Dance and Ritual: The Ballet Des Nations at the Court of Louis XIII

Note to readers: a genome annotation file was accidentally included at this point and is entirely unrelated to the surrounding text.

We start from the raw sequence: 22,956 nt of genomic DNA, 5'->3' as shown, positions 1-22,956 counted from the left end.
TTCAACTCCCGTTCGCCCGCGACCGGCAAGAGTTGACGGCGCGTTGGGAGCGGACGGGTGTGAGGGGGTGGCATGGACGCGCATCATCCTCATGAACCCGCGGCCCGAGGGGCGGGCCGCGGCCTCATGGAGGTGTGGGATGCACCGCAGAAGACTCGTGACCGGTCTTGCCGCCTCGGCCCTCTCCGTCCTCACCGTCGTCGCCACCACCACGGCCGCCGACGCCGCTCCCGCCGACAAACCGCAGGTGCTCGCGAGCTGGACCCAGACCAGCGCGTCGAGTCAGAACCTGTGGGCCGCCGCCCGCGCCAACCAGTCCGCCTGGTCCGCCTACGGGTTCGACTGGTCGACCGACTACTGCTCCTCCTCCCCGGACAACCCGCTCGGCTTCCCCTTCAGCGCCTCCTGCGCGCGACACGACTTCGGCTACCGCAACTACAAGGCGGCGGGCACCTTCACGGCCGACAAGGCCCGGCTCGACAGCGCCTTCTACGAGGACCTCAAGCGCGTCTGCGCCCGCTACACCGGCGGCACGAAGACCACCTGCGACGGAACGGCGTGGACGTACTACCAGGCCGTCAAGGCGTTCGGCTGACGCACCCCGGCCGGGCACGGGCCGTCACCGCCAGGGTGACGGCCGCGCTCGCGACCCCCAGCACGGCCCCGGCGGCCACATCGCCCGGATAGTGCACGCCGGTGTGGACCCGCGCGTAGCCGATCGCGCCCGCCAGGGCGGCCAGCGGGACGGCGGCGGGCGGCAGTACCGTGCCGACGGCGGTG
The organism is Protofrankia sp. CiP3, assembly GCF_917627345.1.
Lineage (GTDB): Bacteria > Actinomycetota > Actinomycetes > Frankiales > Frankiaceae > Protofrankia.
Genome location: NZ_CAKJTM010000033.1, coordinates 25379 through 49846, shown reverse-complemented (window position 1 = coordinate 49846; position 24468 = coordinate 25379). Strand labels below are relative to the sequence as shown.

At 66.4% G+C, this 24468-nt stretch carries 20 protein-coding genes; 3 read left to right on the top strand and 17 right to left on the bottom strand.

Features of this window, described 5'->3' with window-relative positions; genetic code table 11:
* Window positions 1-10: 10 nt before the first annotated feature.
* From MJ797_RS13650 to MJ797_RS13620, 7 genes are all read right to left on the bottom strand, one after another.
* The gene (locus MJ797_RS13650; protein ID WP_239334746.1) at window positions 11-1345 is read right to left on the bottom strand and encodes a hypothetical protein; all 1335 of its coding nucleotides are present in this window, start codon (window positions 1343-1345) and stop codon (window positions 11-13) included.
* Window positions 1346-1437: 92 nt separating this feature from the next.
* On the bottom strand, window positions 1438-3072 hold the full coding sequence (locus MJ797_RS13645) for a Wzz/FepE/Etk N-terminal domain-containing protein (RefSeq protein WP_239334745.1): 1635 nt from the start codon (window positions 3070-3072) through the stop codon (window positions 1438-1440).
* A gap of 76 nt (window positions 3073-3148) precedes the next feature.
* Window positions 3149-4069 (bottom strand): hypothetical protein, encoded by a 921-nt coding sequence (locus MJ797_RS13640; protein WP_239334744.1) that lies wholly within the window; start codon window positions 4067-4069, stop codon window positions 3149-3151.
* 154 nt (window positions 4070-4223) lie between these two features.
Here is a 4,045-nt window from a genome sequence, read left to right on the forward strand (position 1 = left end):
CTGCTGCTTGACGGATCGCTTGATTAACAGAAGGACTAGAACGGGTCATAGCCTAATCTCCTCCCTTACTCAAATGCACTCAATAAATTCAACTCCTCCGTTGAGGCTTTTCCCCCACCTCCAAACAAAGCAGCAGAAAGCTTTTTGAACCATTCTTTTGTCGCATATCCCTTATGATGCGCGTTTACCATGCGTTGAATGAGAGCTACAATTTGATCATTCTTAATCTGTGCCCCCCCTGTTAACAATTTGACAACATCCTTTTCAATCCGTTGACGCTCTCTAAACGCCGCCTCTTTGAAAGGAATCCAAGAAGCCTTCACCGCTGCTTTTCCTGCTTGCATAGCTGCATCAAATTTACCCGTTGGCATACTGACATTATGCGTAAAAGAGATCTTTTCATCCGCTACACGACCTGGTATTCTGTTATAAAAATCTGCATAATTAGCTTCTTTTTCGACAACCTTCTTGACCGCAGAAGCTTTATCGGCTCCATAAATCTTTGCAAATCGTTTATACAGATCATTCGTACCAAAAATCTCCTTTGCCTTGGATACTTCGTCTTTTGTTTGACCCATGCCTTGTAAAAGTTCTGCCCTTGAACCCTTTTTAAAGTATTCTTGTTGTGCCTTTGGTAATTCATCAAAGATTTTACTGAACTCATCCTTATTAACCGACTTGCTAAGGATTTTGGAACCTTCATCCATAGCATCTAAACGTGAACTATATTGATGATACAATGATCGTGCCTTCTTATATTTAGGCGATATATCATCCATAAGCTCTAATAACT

The Ballet des Nations (the ritualized parade of foreigners on the court stage) was a common feature of royal entertainments in France during the 1620s and 1630s. Propagandists used the ridicule of France's neighbors to assert French national identity, and the glorious image of the king relied on the contrast with the negative representation of other countries. The depiction of foreigners was a caricature constructed from alleged national characteristics which reinforced the audiences' prejudices. Foreign politics added some bite to this ridicule, and at times of heightened tension the debasing of the Spanish or English national character may have acted to neutralize the danger these countries represented to France. The ballets of the late 1630s often referred to contemporary French military success in either a realistic or an allegorical manner, and at this time the Ballet des Nations changed into a vehicle for emphasizing the universal fame of the French king, so underlying the imperialist ideology that sustained French royal propaganda. The court ballets of the 1630s projected an idealized image of the court as united and harmonious, which mirrored Richelieu's attempts to curb the power of the noblemen of the realm.